He was a deputy, his client died, then became an executor with another member of his firm. Sold properties in order to wind up the estate. He now issuing out notices i.e s21 signing himself as landlord.
Another name for an executor is apersonal representative. The executors are the personal representatives of thedeceased and act as though they are the deceased although they can only usemoney and act in what is the best interest of the beneficiaries, collectively.There is no problem therefore with the executor signing himself as landlord anddealing with the properties as though he is the deceased, and that will includegiving out section 8 or section 21 notices, selling the properties etc.
Although he doesn't necessarilyhave to sell the properties, the cost of a solicitor administering the rentalscoming in is going to probably be more than the rentals because the solicitorwill be charging £200 per hour and it is simply not a viable proposition.
The executor is the correctperson to deal with this and the correct person to give any notice is out.
I can think of no reason why hisstatus would be in doubt whether he saw one property, six properties or all theproperties, provided he accounts for all the money and it is done in the bestinterest of the beneficiaries.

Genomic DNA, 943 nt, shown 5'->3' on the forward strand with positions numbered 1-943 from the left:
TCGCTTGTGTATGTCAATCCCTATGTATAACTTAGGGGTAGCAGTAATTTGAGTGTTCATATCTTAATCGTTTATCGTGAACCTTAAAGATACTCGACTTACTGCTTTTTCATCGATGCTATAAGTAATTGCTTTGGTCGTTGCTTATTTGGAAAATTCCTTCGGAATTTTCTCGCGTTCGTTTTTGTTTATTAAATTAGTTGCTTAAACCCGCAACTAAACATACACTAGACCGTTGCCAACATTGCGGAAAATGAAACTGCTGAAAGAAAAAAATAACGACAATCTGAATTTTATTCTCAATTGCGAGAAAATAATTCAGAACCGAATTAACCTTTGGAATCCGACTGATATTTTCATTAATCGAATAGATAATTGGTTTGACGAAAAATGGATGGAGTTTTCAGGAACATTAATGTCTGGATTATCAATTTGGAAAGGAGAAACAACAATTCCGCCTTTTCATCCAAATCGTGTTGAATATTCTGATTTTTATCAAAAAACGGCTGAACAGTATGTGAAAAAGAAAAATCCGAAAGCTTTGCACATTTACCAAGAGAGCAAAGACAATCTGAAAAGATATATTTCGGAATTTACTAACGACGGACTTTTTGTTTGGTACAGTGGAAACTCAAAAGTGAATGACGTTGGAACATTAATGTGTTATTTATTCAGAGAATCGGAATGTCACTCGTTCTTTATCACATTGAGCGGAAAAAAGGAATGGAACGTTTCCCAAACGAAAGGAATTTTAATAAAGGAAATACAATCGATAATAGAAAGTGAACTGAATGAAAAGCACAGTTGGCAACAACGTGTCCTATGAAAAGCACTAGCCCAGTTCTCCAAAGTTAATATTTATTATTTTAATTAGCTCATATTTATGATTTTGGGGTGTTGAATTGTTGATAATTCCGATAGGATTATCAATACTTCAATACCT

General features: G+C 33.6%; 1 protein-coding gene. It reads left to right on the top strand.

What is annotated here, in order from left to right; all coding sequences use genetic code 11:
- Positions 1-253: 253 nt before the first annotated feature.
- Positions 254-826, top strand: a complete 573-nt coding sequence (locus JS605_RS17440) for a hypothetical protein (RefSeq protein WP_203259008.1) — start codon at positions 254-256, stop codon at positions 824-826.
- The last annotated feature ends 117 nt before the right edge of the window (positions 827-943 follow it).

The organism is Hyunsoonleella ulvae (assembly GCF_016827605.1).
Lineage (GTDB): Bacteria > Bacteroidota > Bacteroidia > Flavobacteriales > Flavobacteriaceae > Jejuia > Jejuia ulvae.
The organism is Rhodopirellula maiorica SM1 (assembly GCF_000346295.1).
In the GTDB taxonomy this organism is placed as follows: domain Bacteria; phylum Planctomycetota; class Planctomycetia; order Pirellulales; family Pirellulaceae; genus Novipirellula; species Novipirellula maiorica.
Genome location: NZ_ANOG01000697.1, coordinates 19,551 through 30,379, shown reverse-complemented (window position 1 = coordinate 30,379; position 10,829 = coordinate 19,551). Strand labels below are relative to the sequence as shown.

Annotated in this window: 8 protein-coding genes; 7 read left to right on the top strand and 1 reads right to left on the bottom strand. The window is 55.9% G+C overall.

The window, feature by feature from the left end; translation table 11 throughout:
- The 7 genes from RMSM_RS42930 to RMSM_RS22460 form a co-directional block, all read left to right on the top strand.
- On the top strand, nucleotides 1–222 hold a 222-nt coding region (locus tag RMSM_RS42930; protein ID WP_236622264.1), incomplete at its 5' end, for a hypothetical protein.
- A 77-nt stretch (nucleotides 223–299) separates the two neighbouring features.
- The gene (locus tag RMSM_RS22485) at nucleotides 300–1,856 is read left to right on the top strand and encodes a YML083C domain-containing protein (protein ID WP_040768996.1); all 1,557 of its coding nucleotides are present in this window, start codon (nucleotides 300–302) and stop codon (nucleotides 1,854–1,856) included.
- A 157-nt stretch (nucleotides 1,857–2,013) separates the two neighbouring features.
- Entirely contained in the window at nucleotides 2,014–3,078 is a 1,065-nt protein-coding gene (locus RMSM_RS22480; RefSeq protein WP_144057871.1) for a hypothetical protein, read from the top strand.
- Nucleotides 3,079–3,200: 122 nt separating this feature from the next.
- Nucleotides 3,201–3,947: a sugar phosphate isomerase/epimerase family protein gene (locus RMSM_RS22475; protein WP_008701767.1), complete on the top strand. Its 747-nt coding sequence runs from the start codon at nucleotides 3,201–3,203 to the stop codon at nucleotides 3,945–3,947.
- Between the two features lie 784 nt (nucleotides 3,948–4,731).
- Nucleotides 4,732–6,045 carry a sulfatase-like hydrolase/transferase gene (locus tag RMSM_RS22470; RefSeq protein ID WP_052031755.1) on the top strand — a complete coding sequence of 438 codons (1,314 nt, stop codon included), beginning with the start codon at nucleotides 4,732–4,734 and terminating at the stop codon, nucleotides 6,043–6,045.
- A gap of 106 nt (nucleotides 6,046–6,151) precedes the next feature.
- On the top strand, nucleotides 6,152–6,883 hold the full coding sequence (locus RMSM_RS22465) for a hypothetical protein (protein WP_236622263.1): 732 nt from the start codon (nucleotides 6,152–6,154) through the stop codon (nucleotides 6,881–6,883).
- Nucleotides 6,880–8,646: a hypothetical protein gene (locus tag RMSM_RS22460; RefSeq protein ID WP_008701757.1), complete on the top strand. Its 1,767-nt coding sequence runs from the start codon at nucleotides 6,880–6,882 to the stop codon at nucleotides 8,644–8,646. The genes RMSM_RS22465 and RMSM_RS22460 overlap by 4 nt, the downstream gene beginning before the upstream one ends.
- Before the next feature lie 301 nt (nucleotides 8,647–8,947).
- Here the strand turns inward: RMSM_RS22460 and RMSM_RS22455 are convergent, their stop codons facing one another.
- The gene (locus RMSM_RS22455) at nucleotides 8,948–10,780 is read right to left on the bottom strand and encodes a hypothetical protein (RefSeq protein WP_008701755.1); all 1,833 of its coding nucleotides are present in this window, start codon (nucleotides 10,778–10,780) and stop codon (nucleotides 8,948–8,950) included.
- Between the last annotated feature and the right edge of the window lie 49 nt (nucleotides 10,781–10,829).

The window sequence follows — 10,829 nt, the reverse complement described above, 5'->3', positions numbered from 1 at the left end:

Just because the beneficiariesmay want the odd property, they would need to agreed between them exactly whatis happening if they don't want them sold. If they cannot agree, the remedy isthat they simply get sold and the beneficiary that wants the property beingsold would have to buy it on the open market
Although it is probably not what you wantto hear, does it answer the question? Can I assist further?
DISCLAIMER: Answers from Experts on JustAnswer are not substitutes for the advice of an attorney. JustAnswer is a public forum and questions and responses are not private or confidential or protected by the attorney-client privilege. The Expert above is not your attorney, and the response above is not legal advice. You should not read this response to propose specific action or address specific circumstances, but only to give you a sense of general principles of law that might affect the situation you describe. Application of these general principles to particular circumstances must be done by a lawyer who has spoken with you in confidence, learned all relevant information, and explored various options. Before acting on these general principles, you should hire a lawyer licensed to practice law in the jurisdiction to which your question pertains.
The responses above are from individual Experts, not JustAnswer. The site and services are provided “as is”. To view the verified credential of an Expert, click on the “Verified” symbol in the Expert’s profile. This site is not for emergency questions which should be directed immediately by telephone or in-person to qualified professionals. Please carefully read the Terms of Service (last updated February 8, 2012).